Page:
The trial is supported by the National Institute on Deafness and Other Communication Disorders (NIDCD), which is part of the National Institutes of Health. The trial is being conducted through a cooperative agreement with Dallas-based medical device maker MicroTransponder Inc., and participants include UT Southwestern, University of Texas at Dallas, and universities in New York and Iowa.
“We are excited to be testing this new avenue for tinnitus treatment because current therapies lack the potential to significantly reduce the bothersome symptoms of tinnitus,” said Dr. Teresa Chan, Assistant Professor of Otolaryngology – Head and Neck Surgery at UT Southwestern, who will perform the implant surgeries for the Dallas arm of the trial.
Roughly 10 percent of the adult population of the United States has experienced tinnitus lasting at least five minutes in the past year, with approximately 10 million of those seeking medical attention. For some, the relentless ringing causes fatigue, depression, anxiety, and problems with memory and concentration.
Most cases of chronic tinnitus are preceded by hearing loss due to damage to the inner ear, which causes false signals to the brain, creating the illusion of sound when there is none. Research suggests that tinnitus might be the result of the brain trying to regain the ability to hear lost frequencies by turning up the signals of neurons in neighboring frequencies, so the new therapy is designed to redirect brain signaling.
The new study uses a technique known as vagus nerve stimulation (VNS), which takes advantage of the brain’s ability to reconfigure itself, called neuroplasticity. During the therapy, patients wear headphones and hear a series of single frequency tones, paired with stimulation to the vagus nerve, a large nerve that runs from the head and neck to the abdomen. When stimulated, the vagus nerve releases acetylcholine, norepinephrine, and other chemicals that encourage neuroplasticity.
In an earlier NIDCD-funded study using a rat model, the technique was shown to reorganize neurons to respond to their original frequencies, subdue their activity, and reduce their synchronous firing, suggesting that the ringing sensation had stopped. The scientists subsequently tested a prototype device in a small group of human volunteers in Europe and observed encouraging results.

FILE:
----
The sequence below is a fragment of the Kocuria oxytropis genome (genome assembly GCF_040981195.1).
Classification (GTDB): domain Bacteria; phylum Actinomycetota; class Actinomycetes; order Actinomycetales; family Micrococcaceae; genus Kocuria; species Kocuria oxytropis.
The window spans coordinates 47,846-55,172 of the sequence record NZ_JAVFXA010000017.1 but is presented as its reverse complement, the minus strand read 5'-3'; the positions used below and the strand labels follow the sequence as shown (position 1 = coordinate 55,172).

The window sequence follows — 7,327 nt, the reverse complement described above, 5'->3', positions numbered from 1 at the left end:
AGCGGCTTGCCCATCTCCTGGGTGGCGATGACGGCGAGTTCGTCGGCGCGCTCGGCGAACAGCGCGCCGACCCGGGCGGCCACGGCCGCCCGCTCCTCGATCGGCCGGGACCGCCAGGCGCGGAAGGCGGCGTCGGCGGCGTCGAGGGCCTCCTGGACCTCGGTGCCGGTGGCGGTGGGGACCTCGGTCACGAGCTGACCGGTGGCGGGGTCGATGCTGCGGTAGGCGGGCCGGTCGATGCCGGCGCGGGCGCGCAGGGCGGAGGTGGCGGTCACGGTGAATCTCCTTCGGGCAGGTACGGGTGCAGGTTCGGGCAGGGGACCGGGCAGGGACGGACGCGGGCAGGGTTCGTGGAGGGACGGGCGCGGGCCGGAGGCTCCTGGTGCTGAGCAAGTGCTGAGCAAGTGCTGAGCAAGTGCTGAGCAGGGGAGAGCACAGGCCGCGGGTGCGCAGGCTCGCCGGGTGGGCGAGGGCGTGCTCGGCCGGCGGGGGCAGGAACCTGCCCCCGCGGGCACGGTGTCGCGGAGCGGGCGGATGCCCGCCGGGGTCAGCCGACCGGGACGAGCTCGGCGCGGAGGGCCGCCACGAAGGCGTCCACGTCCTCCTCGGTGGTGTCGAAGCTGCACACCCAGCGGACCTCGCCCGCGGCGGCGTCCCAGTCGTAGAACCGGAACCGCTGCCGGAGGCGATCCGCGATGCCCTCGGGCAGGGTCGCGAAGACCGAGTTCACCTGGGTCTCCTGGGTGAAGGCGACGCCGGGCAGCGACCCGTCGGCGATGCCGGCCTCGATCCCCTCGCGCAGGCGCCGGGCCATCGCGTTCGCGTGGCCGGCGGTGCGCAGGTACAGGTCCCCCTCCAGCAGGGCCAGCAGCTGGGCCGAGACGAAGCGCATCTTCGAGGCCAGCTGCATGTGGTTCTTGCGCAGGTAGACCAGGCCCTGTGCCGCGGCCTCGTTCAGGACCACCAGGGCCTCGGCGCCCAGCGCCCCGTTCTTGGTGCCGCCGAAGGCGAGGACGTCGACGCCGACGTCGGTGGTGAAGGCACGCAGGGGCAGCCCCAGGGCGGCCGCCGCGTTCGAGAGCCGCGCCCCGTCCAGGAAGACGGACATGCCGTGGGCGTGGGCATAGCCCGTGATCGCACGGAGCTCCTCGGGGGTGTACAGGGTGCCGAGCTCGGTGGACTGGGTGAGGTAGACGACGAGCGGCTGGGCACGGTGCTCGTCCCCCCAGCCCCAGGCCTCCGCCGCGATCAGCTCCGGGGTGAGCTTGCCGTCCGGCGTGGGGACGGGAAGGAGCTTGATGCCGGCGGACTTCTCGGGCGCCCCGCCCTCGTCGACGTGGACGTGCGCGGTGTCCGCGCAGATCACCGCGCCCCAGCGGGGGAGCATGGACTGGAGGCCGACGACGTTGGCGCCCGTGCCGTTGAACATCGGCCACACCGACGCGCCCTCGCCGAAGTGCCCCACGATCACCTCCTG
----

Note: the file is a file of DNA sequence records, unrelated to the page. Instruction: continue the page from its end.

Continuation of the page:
“Tinnitus affects nearly 24 million adult Americans,” said James F. Battey, Jr., M.D., Ph.D., director of the NIDCD. “It is also the number one service-connected disability for returning veterans from Iraq and Afghanistan. The kind of nervous system stimuli used in this study has already been shown to safely and effectively help people with epilepsy or depression. This therapy could offer a profoundly better way to treat tinnitus.”
For this new study, two groups of adults who have had moderate-to-severe tinnitus for at least one year will participate in daily 2.5 hour sessions of VNS and audio tone therapy over six weeks. More information about the trial and enrollment is available on the study’s website, www.tinnitustrial.com, or at ClinicalTrials.gov (NCT01962558). The research is supported by NIDCD grant U44DC010084. Additional support for the UT Dallas research is provided by the Texas Biomedical Device Center.
UT Southwestern’s ear, nose, and throat (ENT) service is recognized as one of the nation’s leading clinical and research centers for audiology and cochlear implantation, balance and facial nerve disorders, head and neck cancer, skull base surgery, sleep disorders, voice and swallowing disorders, and other specialties. UT Southwestern’s ENT service was listed among high performers in U.S. News & World Report’s 2013-2014 annual report on the nation’s best hospitals.
About UT Southwestern Medical Center
UT Southwestern, one of the premier academic medical centers in the nation, integrates pioneering biomedical research with exceptional clinical care and education. The institution’s faculty includes many distinguished members, including five who have been awarded Nobel Prizes since 1985. Numbering more than 2,700, the faculty is responsible for groundbreaking medical advances and is committed to translating science-driven research quickly to new clinical treatments. UT Southwestern physicians provide medical care in 40 specialties to nearly 91,000 hospitalized patients and oversee more than 2 million outpatient visits a year.
Media Contact: Russell Rian